Omega-3 supplementation could improve semen quality


Infertility is a global public health issue, affecting 15% of couples of reproductive age. About a third of infertility problems are due to male infertility, and more than 90% of male infertility cases are due to low sperm counts, poor sperm quality, or both. Sperm abnormalities are a critical factor in male infertility. These abnormalities include: low sperm count (how many sperm are in each milliliter of semen?), poor sperm motility (what percent of them are swimming forward?), and morphology (what percent of them are normally shaped?). Cutoff values for normal vary somewhat, depending on the laboratory and the interpreter, but depending on the World Health Organization, “normal semen analysis” values of these three parameters are: sperm concentration, 15,000,000/ml or more; total motility, 40% or more; and morphology, 4% or more normal forms.

Certain nutrients and vitamins have been studied for their effects on male infertility and sperm health. Diets rich in processed meat, soy foods, potatoes, full-fat dairy and dairy products, coffee, alcohol, sugar-sweetened beverages and sweets have been negatively associated with the quality of semen in some studies. On the contrary, the results of the studies indicate that healthy diets rich in some nutrients such as omega-3 fatty acids, some antioxidants, and some vitamins, and low in saturated and trans-fats are inversely associated with low semen quality. Fish and shellfish, poultry, cereals, vegetables and fruits, and low-fat dairy and skimmed milk have been positively associated with sperm quality. In this regard, it is to be noted a recent collaborative research whose outcomes showed that omega-3 supplementation, either alone or in combination with other micronutrients, significantly increases the sperm motility.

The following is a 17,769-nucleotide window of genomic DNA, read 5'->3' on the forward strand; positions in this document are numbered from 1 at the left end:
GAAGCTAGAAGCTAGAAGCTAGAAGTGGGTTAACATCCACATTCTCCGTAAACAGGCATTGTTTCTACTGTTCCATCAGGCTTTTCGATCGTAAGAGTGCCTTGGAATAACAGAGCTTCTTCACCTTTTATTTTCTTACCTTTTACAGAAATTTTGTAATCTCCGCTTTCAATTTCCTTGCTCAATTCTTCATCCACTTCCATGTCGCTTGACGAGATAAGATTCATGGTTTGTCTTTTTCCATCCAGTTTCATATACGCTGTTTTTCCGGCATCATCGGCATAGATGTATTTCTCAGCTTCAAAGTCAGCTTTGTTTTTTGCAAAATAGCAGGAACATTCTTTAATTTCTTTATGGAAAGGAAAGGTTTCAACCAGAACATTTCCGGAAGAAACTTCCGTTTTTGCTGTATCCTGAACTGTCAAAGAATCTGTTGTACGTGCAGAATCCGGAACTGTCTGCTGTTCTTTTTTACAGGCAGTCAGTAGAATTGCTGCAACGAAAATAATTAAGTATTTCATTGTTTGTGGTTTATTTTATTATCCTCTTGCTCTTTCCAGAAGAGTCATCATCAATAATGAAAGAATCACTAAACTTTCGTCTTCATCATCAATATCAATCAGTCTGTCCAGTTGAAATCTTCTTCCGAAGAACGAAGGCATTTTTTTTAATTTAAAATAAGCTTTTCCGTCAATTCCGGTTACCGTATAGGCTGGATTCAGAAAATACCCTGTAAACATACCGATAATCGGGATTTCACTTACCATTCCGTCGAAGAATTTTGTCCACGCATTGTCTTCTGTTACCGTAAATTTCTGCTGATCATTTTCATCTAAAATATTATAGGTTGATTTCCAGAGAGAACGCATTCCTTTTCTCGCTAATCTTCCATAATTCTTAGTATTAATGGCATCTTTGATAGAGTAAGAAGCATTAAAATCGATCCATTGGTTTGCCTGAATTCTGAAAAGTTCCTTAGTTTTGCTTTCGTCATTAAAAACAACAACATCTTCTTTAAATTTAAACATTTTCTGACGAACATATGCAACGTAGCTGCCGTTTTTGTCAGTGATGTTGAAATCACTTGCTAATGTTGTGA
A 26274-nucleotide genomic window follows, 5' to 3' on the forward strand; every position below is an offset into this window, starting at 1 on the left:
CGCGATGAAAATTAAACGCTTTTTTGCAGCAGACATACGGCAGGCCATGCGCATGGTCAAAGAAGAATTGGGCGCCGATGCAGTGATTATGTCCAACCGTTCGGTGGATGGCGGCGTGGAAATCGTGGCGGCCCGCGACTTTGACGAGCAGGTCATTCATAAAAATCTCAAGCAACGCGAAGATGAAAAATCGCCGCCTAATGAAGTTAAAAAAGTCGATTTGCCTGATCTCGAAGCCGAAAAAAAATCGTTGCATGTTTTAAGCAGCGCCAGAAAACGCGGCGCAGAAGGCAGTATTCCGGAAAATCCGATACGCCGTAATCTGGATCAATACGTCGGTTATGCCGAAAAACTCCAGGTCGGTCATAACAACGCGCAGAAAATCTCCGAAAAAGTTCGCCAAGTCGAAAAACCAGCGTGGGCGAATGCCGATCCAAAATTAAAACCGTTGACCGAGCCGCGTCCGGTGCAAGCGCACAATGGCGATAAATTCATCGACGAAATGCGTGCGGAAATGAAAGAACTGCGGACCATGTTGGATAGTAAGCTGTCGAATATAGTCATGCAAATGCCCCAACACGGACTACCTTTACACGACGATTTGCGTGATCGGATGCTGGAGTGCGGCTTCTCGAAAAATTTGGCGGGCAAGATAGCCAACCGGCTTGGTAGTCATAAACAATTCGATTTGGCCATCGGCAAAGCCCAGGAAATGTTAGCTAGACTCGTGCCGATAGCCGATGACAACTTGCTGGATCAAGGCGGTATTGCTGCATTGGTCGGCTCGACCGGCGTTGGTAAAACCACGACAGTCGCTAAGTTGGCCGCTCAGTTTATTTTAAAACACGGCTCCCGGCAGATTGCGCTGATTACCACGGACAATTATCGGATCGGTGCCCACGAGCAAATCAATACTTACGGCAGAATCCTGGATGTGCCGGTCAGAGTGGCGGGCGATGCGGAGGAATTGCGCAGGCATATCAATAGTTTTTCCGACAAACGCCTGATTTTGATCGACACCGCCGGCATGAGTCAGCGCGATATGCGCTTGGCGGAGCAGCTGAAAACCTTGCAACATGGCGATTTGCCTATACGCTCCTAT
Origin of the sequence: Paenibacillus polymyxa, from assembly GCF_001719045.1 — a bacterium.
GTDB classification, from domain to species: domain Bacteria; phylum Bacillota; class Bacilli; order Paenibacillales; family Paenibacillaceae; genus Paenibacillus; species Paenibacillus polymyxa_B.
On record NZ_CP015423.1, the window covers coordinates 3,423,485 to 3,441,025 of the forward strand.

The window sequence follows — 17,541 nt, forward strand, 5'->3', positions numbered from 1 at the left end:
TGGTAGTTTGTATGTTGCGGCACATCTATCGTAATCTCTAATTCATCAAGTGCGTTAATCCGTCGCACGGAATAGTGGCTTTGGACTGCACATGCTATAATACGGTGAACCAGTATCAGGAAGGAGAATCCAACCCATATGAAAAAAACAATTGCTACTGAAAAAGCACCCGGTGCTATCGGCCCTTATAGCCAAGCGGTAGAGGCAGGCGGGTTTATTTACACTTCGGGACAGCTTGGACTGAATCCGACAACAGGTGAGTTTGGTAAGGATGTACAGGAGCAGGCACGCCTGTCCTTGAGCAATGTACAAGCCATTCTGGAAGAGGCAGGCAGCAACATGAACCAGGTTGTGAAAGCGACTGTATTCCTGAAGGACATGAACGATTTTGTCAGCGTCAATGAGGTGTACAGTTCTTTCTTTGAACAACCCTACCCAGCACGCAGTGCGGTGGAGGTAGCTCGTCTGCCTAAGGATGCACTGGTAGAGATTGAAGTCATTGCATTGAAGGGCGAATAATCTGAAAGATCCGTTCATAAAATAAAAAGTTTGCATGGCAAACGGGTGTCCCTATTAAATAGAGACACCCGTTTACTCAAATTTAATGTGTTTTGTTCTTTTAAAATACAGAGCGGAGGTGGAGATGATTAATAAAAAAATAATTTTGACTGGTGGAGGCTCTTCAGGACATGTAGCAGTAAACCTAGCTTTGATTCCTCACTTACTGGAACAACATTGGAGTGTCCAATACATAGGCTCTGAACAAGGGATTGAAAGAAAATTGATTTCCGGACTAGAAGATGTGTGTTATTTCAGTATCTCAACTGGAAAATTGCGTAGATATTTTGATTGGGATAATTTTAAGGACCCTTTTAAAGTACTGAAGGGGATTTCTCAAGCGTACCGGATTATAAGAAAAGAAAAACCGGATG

Given that sperm motility is one of the main factors related to male infertility, it may be concluded that supplementing infertile men with omega-3 fatty acids (DHA and EPA) could improve semen quality and therefore fecundability rates.


Hosseini B, Nourmohamadi M, Hajipour S, et al. The effect of omega-3 fatty acids, EPA, and/or DHA on male infertility: a systematic review and meta-analysis. J Diet Suppl. 2018:1-12.

Salas-Huetos A, Bulló M, Salas-Salvadó J. Dietary patterns, foods and nutrients in male fertility parameters and fecundability: a systematic review of observational studies. Hum Reprod Update. 2017;23(4):371-89.

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Infertility in men [Internet]. EE.UU.: University of Maryland Medical Center [Última actualización: diciembre 2012].